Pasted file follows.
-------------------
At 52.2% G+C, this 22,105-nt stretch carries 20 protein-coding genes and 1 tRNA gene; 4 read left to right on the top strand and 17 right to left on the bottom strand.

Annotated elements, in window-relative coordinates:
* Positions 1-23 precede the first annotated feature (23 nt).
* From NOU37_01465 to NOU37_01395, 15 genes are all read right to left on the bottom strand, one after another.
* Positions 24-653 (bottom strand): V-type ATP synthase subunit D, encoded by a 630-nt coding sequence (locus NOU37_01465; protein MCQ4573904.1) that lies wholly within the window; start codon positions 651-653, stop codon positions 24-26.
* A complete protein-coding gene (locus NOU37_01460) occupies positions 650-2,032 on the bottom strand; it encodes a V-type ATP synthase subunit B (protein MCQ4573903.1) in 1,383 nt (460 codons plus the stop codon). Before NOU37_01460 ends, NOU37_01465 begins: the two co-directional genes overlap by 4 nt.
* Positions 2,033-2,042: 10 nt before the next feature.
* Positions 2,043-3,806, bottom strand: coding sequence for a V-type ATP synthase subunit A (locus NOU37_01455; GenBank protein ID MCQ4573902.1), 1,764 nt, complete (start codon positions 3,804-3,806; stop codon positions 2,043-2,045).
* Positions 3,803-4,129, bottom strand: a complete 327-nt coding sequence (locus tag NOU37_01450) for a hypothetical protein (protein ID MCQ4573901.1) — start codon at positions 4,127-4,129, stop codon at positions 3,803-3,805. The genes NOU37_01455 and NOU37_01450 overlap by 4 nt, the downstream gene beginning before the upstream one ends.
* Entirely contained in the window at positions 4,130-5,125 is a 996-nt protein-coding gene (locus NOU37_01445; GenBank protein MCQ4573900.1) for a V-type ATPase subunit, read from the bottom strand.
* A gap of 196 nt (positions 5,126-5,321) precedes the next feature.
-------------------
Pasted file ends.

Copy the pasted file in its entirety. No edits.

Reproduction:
At 52.2% G+C, this 22,105-nt stretch carries 20 protein-coding genes and 1 tRNA gene; 4 read left to right on the top strand and 17 right to left on the bottom strand.

Annotated elements, in window-relative coordinates:
* Positions 1-23 precede the first annotated feature (23 nt).
* From NOU37_01465 to NOU37_01395, 15 genes are all read right to left on the bottom strand, one after another.
* Positions 24-653 (bottom strand): V-type ATP synthase subunit D, encoded by a 630-nt coding sequence (locus NOU37_01465; protein MCQ4573904.1) that lies wholly within the window; start codon positions 651-653, stop codon positions 24-26.
* A complete protein-coding gene (locus NOU37_01460) occupies positions 650-2,032 on the bottom strand; it encodes a V-type ATP synthase subunit B (protein MCQ4573903.1) in 1,383 nt (460 codons plus the stop codon). Before NOU37_01460 ends, NOU37_01465 begins: the two co-directional genes overlap by 4 nt.
* Positions 2,033-2,042: 10 nt before the next feature.
* Positions 2,043-3,806, bottom strand: coding sequence for a V-type ATP synthase subunit A (locus NOU37_01455; GenBank protein ID MCQ4573902.1), 1,764 nt, complete (start codon positions 3,804-3,806; stop codon positions 2,043-2,045).
* Positions 3,803-4,129, bottom strand: a complete 327-nt coding sequence (locus tag NOU37_01450) for a hypothetical protein (protein ID MCQ4573901.1) — start codon at positions 4,127-4,129, stop codon at positions 3,803-3,805. The genes NOU37_01455 and NOU37_01450 overlap by 4 nt, the downstream gene beginning before the upstream one ends.
* Entirely contained in the window at positions 4,130-5,125 is a 996-nt protein-coding gene (locus NOU37_01445; GenBank protein MCQ4573900.1) for a V-type ATPase subunit, read from the bottom strand.
* A gap of 196 nt (positions 5,126-5,321) precedes the next feature.